Exploring the Past, Defining the Future

      December 18, 1010
      Exploring the Past, Defining the Future
      The Santa Fe New Mexican and the Cuartocentenario
      It's been this paper's pleasure to observe—and take part in—Santa Fe's 400th anniversary events. There were many excellent ones, and the community's cooperation in staging them was both impressive and encouraging; impressive in that the organizers exercised good taste in reflecting such a long history, and encouraging in that their work offers great promise for future commemorations and projects.
      The New Mexican, in a roundup of the year's coverage of events and historic-background pieces, has published Santa Fe: Its 400th Year—Exploring the Past. Defining the Future.
      It's the work of many, including some familiar bylines: Sandra Baltazar Martínez, Dennis J. Carroll, Robert Nott, Anne Constable, Staci Matlock, Steve Terrell, Tom Sharpe, Julie Ann Grimm, Kate Nash and Phaedra Haywood, as well as Managing Editor Rob Dean and Editor/Publisher Robin Martin. Their work is bolstered by contributions from historian Estevan Rael-Gálvez and author Jason Strykowski, along with many others. The lineup of cultural leaders they interviewed is an impressive one—and what they sought to accomplish was more than a restatement of our region's rich folklore and history; much of the writing aims forward from Santa Fe's firm foundation.
      But our efforts would amount to nothing without the many historical works cited in this book's pages—and as an inspiration for all of it, there's no one like Marc Simmons, whose historical column we're honored to carry on our Saturday pages.
      The photography is a striking combination of old and new; New Mexican photographers Clyde Mueller, Natalie Guillén, Jane Phillips and Luis Sánchez Saturno, along with leading freelancers, portrayed today's interview subjects, while the Palace of the Governors Photo Archives made many of its fascinating historical pictures available.
      The New Mexican, of course, has been around for only 160 or so of Santa Fe's 400 years—but generations of us have done our best to reflect the events, the personalities, the achievements and the skullduggery of this community's comparatively modern era.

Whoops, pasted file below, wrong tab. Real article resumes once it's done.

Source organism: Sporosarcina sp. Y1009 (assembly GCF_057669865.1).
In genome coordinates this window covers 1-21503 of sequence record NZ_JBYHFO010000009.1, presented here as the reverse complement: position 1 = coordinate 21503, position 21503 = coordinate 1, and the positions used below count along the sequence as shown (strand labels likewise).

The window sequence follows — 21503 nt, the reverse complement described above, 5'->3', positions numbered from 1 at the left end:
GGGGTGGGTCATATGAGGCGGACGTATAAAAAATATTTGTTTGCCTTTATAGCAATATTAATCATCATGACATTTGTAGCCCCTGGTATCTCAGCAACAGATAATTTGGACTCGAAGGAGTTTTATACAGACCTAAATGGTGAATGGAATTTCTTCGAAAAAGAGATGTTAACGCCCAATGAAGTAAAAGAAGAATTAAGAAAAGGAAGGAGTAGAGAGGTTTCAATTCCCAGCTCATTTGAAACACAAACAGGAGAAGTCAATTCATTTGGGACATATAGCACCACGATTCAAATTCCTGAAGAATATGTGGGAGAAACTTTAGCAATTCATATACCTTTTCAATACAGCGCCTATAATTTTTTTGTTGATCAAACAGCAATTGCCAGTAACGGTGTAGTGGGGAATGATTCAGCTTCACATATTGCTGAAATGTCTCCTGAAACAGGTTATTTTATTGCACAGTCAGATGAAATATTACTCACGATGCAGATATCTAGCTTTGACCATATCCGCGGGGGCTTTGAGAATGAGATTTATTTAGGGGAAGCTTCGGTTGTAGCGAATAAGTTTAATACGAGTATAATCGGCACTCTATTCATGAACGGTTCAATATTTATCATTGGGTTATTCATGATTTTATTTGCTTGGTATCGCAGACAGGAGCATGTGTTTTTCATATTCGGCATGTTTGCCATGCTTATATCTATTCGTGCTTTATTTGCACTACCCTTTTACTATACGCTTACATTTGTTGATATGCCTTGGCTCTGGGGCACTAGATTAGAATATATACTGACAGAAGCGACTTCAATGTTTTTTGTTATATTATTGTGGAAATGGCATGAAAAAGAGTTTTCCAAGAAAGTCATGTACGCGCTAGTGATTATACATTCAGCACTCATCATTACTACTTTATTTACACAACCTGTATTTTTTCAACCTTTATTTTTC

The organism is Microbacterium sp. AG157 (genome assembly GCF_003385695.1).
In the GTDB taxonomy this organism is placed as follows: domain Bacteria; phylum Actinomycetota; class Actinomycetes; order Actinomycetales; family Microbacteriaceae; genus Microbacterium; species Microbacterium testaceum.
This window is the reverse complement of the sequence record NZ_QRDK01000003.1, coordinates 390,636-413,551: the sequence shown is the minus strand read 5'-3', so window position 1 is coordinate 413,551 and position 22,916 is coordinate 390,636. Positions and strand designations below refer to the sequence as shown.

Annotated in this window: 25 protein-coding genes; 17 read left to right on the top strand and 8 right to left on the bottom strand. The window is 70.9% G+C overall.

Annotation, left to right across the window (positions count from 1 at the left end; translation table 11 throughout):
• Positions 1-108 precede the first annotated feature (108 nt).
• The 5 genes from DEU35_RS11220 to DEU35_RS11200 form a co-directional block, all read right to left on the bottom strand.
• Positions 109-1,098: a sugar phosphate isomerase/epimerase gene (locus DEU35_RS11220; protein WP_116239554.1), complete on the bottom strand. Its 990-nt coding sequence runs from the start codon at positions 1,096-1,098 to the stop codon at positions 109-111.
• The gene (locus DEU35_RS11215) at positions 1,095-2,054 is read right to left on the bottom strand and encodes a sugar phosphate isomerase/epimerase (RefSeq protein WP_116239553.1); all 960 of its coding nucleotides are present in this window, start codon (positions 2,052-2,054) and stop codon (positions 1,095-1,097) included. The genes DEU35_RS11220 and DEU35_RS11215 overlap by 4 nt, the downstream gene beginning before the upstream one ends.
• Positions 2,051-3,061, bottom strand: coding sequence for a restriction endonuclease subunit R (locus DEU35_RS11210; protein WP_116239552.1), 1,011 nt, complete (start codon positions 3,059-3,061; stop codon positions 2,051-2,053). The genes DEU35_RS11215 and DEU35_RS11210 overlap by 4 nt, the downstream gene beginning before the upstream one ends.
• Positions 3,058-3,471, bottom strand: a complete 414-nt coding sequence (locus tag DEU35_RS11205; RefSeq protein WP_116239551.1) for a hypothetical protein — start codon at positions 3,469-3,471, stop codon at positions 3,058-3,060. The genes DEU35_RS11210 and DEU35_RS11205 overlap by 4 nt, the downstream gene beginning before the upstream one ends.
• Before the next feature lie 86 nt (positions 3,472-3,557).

In her foreword, Santa Fe author Carmella Padilla refers liberally to another of our community's histories, Santa Fe: The Autobiography of a Southwestern Town by the late and legendary Oliver La Farge, whose column for years ran on these pages. In the preface to that work, he makes a telling, if overly modest admission: While historians may turn to The New Mexican for items of local fact and interest, the newspaper "on the whole, its material uncorrected, is a poor source of history."
      Padilla makes a good case for this and other papers as a good starting point for unearthing "a representative and comprehensive history." The editorial "we" agree—but as we so often have to remind readers demanding ever more from us in terms of encyclopedic pieces they'd like to see from us, or write themselves, we're a daily paper, a small daily paper, doing our darnedest just to keep up with events down the street and around the world. To the extent that our archives help put history in perspective, tanto mejor—but we're neither a scholarly review nor a history book, plenty of which may be found in the Southwest Room of the public library. This book is the closest we are going to get.
      We are, certainly, to some extent, chroniclers of events—and Santa Fe's cuartocentenario has been a great one in terms of academic and cultural advancement. We're honored to have worked with our community's Sunstone Press in producing Santa Fe: Its 400th Year.